These assessments, which can only be accessed by a licensed clinician, can take anywhere from 3 to 7 hours and involve a wide variety of brain functioning tasks: attention, motor skills, spatial functioning, reasoning skills, working memory, learning, language, and recall.
They can also look at how someone’s mood affects their cognition.
“A true neuropsychological evaluation will also look at mood components and personality components that can influence our cognitive functioning,” LeMonda said.
The results for these types of extensive exams are then compared to data representative of people with the same age, gender, and years of education, according to McEwen.
Each individual test doesn’t indicate whether someone has a cognitive impairment, but rather the neuropsychologist looks for certain patterns across all the tests administered.
Those patterns can shed light on what part of the brain may be functioning suboptimally — and that informs what the diagnosis might be.
Neuropsychological assessments yield different results depending on the patient, says LeMonda.
Sometimes they show someone is dealing with mild cognitive impairment, a precursor to dementia, or different types of dementia.
They can also identify how epilepsy is affecting brain function, or if someone had a stroke in the brain’s left hemisphere.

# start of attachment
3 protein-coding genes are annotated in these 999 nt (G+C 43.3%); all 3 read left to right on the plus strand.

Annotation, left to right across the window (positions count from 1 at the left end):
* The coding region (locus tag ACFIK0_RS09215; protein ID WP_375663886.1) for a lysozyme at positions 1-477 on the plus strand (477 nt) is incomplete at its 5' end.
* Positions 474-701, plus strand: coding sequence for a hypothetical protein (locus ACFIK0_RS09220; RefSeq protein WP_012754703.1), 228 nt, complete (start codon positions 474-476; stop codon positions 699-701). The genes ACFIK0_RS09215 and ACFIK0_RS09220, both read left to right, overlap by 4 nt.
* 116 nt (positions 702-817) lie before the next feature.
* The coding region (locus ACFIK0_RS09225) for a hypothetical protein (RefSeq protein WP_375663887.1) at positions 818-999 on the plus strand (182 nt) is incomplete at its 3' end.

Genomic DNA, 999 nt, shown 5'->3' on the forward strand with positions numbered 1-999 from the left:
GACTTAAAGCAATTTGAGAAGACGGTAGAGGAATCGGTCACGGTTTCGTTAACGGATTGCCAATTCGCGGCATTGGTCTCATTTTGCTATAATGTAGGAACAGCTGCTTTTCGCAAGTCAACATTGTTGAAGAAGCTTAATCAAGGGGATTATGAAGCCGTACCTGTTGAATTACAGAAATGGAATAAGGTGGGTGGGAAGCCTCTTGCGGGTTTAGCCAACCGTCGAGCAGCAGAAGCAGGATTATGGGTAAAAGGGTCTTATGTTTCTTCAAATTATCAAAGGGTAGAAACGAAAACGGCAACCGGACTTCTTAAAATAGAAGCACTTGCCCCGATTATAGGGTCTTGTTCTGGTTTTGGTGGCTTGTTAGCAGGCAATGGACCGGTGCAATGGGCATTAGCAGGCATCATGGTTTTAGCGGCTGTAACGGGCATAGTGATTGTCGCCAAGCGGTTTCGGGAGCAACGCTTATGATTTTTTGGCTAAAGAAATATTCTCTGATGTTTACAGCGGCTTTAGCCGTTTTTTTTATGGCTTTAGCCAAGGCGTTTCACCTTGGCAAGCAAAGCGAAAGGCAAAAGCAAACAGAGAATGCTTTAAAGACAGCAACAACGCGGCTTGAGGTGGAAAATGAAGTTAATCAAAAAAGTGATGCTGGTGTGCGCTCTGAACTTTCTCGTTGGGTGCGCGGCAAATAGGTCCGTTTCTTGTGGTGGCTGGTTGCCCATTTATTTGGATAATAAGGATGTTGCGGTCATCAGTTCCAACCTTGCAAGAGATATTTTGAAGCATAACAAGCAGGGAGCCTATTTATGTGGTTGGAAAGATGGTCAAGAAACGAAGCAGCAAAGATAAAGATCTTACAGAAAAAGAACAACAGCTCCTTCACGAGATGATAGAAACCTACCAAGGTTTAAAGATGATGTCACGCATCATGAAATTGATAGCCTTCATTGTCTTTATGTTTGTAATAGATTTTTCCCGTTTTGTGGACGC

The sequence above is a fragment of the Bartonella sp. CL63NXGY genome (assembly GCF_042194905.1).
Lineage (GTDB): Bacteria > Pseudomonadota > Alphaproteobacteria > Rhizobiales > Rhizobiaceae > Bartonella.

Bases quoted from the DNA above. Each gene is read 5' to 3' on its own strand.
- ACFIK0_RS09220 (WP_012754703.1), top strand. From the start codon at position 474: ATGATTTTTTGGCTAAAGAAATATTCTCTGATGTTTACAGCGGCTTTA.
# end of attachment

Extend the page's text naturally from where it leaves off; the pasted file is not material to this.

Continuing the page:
They’re used on concussion patients to measure their injury, and can identify neurodevelopmental disorders like attention deficit hyperactivity disorder (ADHD).
Some older adults may sometimes have pseudo-dementia, in which they present with dementia-like symptoms that are caused by depression rather than dementia.
The tests can also help predict whether a person may eventually experience cognitive impairment.
“Results from neuropsychological testing may also be useful in identifying normal individuals who are likely to progress to mild impairment,” McEwen said.
Depending on the findings, doctors can tailor certain therapies or medications for the patient.
The patient will also be tracked and repeatedly examined so doctors can monitor the progression of their condition, according to McEwen.
Neuropsychological assessments provide a clearer picture
Brief screening measures like the MoCA or Mini-Cog can help identify whether cognitive changes are occurring.
McEwen says there are several cautions against relying solely on these types of brief screening tests to evaluate a person’s overall functioning.
“There are much more extensive tests that are typically done if we’re actually going to try to identify real brain disease or impairment,” LeMonda said.
The best way to identify cognitive impairment and brain dysfunction is to complete a comprehensive neuropsychological assessment conducted by a neuropsychologist
“A detailed clinical and medical history is required in addition to neuropsychological testing to better determine the primary cause of the cognitive impairments, including knowing any underlying physiological or genetic abnormalities or acute trauma that may have caused the cognitive disturbance,” McEwen said.
The bottom line
Cognitive screening tests — such as the MoCA and other tests like the Mini-Cog and Mini-Mental State Exam (MMSE) — can be helpful in gauging whether a person may have cognitive impairment and need further cognitive testing.
However, to make a diagnosis and understand where and why any impairment or brain dysfunction is occurring, a comprehensive neuropsychological assessment — which can take several hours — should be administered by a neuropsychologist.